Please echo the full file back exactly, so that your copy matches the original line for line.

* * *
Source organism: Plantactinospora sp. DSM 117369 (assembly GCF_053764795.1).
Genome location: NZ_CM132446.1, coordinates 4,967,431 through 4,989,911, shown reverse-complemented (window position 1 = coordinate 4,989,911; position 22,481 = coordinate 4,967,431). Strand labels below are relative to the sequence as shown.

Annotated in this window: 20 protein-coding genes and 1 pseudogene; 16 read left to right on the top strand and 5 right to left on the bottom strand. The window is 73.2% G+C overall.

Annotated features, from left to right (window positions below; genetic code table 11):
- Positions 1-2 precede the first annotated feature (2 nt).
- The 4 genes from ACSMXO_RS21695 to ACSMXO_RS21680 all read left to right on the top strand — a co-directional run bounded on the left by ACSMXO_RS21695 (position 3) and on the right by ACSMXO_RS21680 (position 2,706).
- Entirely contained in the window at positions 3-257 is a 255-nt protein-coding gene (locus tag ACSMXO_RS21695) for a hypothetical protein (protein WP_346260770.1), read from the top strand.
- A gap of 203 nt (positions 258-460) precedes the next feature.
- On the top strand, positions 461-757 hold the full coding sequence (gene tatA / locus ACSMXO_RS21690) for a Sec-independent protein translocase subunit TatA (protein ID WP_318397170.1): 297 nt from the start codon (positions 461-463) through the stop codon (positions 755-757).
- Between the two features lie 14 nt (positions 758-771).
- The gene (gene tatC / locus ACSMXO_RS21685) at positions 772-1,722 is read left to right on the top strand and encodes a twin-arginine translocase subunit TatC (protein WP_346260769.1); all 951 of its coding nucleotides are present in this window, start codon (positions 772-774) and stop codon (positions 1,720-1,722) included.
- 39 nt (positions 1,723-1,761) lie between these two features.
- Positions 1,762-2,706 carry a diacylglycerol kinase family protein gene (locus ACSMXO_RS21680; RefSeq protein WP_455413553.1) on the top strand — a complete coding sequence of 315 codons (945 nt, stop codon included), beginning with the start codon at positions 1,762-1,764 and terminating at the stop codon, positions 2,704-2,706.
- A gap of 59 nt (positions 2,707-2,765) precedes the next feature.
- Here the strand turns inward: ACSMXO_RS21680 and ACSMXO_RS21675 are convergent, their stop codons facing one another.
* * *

Source organism: Plantactinospora sp. DSM 117369 (assembly GCF_053764795.1).
Genome location: NZ_CM132446.1, coordinates 4,967,431 through 4,989,911, shown reverse-complemented (window position 1 = coordinate 4,989,911; position 22,481 = coordinate 4,967,431). Strand labels below are relative to the sequence as shown.

Annotated in this window: 20 protein-coding genes and 1 pseudogene; 16 read left to right on the top strand and 5 right to left on the bottom strand. The window is 73.2% G+C overall.

Annotated features, from left to right (window positions below; genetic code table 11):
- Positions 1-2 precede the first annotated feature (2 nt).
- The 4 genes from ACSMXO_RS21695 to ACSMXO_RS21680 all read left to right on the top strand — a co-directional run bounded on the left by ACSMXO_RS21695 (position 3) and on the right by ACSMXO_RS21680 (position 2,706).
- Entirely contained in the window at positions 3-257 is a 255-nt protein-coding gene (locus tag ACSMXO_RS21695) for a hypothetical protein (protein WP_346260770.1), read from the top strand.
- A gap of 203 nt (positions 258-460) precedes the next feature.
- On the top strand, positions 461-757 hold the full coding sequence (gene tatA / locus ACSMXO_RS21690) for a Sec-independent protein translocase subunit TatA (protein ID WP_318397170.1): 297 nt from the start codon (positions 461-463) through the stop codon (positions 755-757).
- Between the two features lie 14 nt (positions 758-771).
- The gene (gene tatC / locus ACSMXO_RS21685) at positions 772-1,722 is read left to right on the top strand and encodes a twin-arginine translocase subunit TatC (protein WP_346260769.1); all 951 of its coding nucleotides are present in this window, start codon (positions 772-774) and stop codon (positions 1,720-1,722) included.
- 39 nt (positions 1,723-1,761) lie between these two features.
- Positions 1,762-2,706 carry a diacylglycerol kinase family protein gene (locus ACSMXO_RS21680; RefSeq protein WP_455413553.1) on the top strand — a complete coding sequence of 315 codons (945 nt, stop codon included), beginning with the start codon at positions 1,762-1,764 and terminating at the stop codon, positions 2,704-2,706.
- A gap of 59 nt (positions 2,707-2,765) precedes the next feature.
- Here the strand turns inward: ACSMXO_RS21680 and ACSMXO_RS21675 are convergent, their stop codons facing one another.